Pharmacists have the potential to deliver a far wider range of services than at present - but the opportunity will be missed if primary care trusts do not act, writes Graham Clews
- Many pharmacists feel that the level of pharmacy services commissioning envisaged by last year’s white paper has not yet happened.
- They say that pharmacy tends to suffer from “pilot-itis” and is not made a priority by PCTs.
- Solid financial backing would minimise pharmacists’ risk when offering new services.
Four years ago, NHS pharmacy contractors began work under a new contract that split the services provided into three categories.
Essential services had to be provided by all contractors, advanced services could be offered where pharmacists were sufficiently accredited, and enhanced services allowed provision of services commissioned by primary care trusts according to local need.
Three years later, the publication of the 2008 white paper Pharmacy in England: building on strengths - delivering the future outlined how pharmacies could help contribute to the shift towards more treatment in the community, and self management of long term conditions, by encouraging a move among pharmacists from dispensing to clinical services.
The third tier of services provided by pharmacists - enhanced services - can be tailored to local demands, and it was hoped they would be the vanguard. Although they can be determined locally, they fit into 10 broad categories: needle exchange; stopping smoking; medication review; minor ailment services; out of hours services; supervision of administration of medicines; compliance support; provision of specialist drugs; support and advice for care homes on drugs; and supplementary prescribing by pharmacists.
The feeling among the pharmacy profession is that PCTs commissioned on average one or two services across the trust, which has risen to somewhere between five and 10 services. But the white paper envisaged many more.
Royal Pharmaceutical Society of Great Britain director for England Howard Duff believes the white paper did not “twist the arm” of PCTs to commission further, and more widely, from community pharmacists.
NHS Employers has since published guidance for PCTs on the pharmaceutical needs assessment, outlining PCTs’ responsibility to identify what is needed at a local level as part of the PCT’s joint strategic needs assessment.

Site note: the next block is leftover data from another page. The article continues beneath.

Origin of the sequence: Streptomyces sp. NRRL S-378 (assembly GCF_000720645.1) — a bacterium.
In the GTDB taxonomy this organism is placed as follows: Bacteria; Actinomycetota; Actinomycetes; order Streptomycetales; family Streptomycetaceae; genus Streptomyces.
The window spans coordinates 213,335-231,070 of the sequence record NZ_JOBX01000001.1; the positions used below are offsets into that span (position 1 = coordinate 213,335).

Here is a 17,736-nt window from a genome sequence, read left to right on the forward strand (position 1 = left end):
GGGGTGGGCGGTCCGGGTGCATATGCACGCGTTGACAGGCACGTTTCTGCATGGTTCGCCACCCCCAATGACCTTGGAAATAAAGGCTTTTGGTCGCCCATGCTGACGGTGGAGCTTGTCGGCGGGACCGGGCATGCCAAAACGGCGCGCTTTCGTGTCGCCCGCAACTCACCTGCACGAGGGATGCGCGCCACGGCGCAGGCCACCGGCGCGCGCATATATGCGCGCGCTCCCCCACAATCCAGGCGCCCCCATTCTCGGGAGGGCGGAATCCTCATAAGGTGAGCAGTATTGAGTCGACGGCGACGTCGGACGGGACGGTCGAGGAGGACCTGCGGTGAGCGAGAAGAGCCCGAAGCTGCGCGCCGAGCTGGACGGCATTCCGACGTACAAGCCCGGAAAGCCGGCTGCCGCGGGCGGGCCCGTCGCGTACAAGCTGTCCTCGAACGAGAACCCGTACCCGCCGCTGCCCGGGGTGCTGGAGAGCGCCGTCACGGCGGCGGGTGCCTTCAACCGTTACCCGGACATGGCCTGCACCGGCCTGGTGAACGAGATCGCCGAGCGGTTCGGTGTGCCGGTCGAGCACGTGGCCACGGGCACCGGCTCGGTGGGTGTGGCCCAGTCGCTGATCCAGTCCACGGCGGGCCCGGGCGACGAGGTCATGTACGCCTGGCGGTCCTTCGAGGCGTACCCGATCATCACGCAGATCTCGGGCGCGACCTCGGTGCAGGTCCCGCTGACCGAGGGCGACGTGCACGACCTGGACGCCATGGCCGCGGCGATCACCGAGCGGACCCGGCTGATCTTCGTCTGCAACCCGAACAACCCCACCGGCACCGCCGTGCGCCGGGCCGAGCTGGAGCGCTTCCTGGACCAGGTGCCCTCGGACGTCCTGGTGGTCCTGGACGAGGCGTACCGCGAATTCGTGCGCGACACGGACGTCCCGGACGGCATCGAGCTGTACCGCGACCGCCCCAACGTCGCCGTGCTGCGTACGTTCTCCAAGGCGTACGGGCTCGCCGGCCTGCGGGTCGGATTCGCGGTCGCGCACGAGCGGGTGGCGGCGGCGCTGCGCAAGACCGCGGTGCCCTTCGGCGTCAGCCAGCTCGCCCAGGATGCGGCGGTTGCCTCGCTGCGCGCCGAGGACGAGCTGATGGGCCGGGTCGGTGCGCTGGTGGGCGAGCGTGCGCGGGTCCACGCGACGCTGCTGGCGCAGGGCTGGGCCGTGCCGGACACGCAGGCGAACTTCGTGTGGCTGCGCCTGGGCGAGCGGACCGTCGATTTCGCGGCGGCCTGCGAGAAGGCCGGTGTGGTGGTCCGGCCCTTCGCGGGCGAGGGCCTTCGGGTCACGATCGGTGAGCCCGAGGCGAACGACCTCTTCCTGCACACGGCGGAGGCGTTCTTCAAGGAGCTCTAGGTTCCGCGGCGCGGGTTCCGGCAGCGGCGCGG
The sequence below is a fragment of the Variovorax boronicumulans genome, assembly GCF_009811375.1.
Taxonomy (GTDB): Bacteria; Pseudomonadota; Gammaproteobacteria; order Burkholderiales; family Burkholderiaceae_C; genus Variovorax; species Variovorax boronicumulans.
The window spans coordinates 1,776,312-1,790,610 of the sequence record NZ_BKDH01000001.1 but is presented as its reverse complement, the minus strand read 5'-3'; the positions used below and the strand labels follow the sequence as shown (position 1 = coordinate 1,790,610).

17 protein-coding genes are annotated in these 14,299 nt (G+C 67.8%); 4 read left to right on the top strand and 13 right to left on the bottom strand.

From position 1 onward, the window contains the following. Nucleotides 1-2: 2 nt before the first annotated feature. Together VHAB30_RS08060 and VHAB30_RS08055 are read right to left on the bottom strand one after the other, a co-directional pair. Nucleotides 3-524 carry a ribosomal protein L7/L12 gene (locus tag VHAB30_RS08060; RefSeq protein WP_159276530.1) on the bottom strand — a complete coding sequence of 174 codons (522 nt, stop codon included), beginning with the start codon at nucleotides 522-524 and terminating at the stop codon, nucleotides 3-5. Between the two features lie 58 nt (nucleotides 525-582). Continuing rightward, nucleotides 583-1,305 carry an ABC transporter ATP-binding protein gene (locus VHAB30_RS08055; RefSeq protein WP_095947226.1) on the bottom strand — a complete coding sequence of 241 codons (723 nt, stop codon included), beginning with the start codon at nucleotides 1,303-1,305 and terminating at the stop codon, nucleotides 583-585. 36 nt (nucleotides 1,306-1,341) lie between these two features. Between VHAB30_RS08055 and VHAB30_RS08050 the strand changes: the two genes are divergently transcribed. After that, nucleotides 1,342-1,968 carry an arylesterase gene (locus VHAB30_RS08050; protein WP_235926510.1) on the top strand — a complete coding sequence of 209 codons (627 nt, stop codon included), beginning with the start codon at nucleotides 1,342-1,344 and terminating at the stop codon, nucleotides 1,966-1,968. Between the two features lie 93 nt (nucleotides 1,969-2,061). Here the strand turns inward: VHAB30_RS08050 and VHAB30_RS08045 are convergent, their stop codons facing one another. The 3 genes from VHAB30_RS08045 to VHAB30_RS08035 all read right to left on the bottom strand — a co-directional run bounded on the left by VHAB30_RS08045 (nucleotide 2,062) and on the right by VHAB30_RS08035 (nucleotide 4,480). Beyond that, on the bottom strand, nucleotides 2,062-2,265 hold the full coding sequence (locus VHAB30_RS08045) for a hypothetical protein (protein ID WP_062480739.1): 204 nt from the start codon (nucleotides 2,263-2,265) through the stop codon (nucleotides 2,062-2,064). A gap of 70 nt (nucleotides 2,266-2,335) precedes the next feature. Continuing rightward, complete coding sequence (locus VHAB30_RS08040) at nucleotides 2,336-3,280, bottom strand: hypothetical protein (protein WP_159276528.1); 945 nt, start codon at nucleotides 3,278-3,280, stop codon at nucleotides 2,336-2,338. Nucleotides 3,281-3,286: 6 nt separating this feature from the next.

Pharmaceutical needs assessments should encourage wider commissioning of services from pharmacies, and be used by PCTs in decisions on applications to provide services and for workforce development.
Mr Duff says the worry is that, although the needs assessment guidelines, world class commissioning guidance and the white paper are aimed at board level and will land on chief executives’ desks, they are often passed on to the senior member of staff with “pharmacy” in their title, usually the PCT’s medicines manager, who is not in a position to take a strategic overview.
Stephen Fishwick, head of external relations at the National Pharmacy Association, which represents community pharmacy owners, says a lot of the background work has been done to form the basis of service redevelopment and planned investment among pharmacies, but very little of it is yet visible on the high street.
“Pharmacy tends to suffer from ‘pilot-itis’, with PCTs tending to invest for a short period,” he says. “And if contractors are to invest in staff and premises they need confidence that any contracts are going to be sustained.”
He lists three factors - imagination, sustained investment and sheer effort - that will be needed from PCTs if they are genuinely to increase the range and volume of services commissioned from pharmacists.
“The Department of Health’s world class commissioning framework says commissioners should communicate with the market not as a mere funder but as an investor - a richer and more involved relationship that will give PCTs a rounder view of the provider base and its linkages,” he says. “This can only be a good thing for those providers whose contribution and potential is currently often overlooked, due to low awareness about their true significance to the health system.
“PCTs need to be able to think very broadly about their commissioning and decommissioning decisions, basing them on a projection of the consequences for the whole health and social care system, now and in the foreseeable future.”
Rob Darracott is chief executive of the Company Chemists’ Association, which represents the major chain pharmacies including Lloyds Pharmacy, Boots and Superdrug, as well as the major supermarket players: Tesco, Sainsbury’s, Asda and Morrisons.